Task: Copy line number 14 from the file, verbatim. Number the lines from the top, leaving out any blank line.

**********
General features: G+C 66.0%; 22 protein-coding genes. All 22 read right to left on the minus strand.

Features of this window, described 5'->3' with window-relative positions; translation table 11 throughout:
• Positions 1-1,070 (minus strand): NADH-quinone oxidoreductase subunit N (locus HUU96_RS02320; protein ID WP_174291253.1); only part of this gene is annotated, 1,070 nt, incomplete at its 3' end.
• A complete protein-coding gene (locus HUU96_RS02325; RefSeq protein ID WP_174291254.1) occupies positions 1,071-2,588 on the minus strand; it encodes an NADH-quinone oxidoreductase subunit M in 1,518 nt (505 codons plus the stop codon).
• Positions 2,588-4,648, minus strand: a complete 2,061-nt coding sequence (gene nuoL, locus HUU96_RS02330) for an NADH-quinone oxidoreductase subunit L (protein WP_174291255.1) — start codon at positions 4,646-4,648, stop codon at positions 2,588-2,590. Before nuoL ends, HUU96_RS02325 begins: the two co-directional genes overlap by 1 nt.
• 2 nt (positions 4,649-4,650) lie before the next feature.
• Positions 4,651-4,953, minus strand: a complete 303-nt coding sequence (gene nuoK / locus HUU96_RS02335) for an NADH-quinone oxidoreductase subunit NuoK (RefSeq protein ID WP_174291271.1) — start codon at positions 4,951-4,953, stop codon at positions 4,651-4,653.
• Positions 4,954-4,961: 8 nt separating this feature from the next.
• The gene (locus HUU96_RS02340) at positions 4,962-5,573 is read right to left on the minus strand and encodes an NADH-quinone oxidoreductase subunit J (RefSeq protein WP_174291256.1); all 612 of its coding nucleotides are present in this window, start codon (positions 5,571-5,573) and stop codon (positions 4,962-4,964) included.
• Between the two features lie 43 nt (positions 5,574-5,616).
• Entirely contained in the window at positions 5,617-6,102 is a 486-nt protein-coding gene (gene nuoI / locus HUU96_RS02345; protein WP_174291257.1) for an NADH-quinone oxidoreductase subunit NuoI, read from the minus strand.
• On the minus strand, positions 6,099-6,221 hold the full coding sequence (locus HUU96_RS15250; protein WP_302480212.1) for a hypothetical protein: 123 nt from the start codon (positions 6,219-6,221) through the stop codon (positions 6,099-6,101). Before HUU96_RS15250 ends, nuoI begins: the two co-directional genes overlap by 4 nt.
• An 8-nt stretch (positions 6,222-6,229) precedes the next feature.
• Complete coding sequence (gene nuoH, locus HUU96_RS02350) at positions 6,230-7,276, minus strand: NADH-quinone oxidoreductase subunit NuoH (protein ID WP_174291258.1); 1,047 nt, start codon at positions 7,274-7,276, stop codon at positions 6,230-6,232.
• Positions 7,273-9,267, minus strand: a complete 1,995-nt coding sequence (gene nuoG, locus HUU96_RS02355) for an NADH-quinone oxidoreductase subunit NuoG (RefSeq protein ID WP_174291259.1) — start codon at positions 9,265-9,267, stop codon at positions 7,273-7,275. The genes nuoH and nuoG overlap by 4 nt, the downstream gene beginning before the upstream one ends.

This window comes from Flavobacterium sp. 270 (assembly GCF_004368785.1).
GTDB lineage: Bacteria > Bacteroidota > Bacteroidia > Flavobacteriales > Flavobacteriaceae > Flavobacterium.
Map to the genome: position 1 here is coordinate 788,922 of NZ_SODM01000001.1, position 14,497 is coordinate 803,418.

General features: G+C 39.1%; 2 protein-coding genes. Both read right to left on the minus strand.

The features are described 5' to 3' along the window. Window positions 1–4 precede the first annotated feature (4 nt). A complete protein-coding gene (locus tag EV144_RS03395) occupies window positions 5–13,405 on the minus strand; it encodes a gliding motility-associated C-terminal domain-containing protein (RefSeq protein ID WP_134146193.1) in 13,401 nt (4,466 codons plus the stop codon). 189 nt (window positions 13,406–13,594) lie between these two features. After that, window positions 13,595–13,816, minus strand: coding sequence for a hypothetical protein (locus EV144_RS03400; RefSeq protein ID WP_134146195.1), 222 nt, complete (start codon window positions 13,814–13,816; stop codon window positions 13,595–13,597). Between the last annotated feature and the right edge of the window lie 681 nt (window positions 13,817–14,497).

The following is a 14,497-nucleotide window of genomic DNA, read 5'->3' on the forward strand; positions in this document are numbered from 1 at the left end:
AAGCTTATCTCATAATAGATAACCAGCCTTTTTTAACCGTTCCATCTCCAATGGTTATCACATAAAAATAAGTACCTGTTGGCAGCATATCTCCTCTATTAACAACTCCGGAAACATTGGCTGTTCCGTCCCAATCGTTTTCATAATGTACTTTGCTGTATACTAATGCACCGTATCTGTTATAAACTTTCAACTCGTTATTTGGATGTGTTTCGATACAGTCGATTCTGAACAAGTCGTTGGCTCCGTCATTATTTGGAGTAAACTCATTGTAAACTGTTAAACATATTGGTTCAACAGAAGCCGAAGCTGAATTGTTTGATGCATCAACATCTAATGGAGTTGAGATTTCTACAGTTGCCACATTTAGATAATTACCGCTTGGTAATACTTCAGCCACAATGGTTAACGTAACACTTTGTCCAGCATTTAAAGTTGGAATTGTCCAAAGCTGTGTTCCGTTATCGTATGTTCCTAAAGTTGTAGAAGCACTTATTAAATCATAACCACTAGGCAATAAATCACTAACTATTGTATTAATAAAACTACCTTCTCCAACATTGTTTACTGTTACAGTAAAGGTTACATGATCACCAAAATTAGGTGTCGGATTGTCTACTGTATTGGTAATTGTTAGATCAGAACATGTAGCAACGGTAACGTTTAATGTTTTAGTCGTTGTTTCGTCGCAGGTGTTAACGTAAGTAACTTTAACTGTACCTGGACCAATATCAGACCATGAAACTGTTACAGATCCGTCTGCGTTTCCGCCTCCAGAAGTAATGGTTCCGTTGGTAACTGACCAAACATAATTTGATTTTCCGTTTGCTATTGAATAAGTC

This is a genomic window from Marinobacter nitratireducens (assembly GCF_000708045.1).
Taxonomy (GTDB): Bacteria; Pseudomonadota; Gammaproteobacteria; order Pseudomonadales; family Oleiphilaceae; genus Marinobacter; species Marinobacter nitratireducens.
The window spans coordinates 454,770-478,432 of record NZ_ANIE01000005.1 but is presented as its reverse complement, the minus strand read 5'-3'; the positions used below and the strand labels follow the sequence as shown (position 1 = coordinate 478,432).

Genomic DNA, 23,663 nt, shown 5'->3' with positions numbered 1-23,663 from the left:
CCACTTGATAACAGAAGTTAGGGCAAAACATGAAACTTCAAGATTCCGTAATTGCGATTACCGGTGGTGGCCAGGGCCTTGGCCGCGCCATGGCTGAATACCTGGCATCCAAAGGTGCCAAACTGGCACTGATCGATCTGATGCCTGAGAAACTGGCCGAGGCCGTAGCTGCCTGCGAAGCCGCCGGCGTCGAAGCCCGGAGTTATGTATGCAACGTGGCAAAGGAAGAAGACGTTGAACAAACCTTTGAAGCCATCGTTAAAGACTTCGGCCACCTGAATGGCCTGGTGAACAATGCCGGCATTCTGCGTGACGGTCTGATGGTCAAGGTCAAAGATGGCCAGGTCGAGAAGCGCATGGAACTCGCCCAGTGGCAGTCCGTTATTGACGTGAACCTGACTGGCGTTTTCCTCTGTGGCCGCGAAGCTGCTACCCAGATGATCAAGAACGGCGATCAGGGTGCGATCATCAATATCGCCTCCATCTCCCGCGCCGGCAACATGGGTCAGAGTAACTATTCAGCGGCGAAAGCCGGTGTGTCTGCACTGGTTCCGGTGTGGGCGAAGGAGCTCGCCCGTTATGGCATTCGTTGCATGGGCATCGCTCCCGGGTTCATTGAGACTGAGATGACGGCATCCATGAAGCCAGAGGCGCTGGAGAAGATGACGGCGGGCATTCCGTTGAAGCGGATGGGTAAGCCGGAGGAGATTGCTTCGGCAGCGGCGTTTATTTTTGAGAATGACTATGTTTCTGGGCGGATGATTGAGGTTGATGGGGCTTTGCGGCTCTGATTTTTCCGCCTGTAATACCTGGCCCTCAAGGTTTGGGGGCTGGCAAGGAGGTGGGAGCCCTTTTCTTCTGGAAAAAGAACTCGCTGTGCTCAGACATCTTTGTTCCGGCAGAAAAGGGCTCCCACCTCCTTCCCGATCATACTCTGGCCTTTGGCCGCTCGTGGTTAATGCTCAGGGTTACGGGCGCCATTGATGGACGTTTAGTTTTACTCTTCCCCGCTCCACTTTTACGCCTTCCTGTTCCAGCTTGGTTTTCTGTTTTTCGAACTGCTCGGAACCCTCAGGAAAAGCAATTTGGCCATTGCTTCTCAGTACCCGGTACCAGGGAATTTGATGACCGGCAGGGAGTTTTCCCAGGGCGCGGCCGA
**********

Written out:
• Complete coding sequence (gene nuoH, locus HUU96_RS02350) at positions 6,230-7,276, minus strand: NADH-quinone oxidoreductase subunit NuoH (protein ID WP_174291258.1); 1,047 nt, start codon at positions 7,274-7,276, stop codon at positions 6,230-6,232.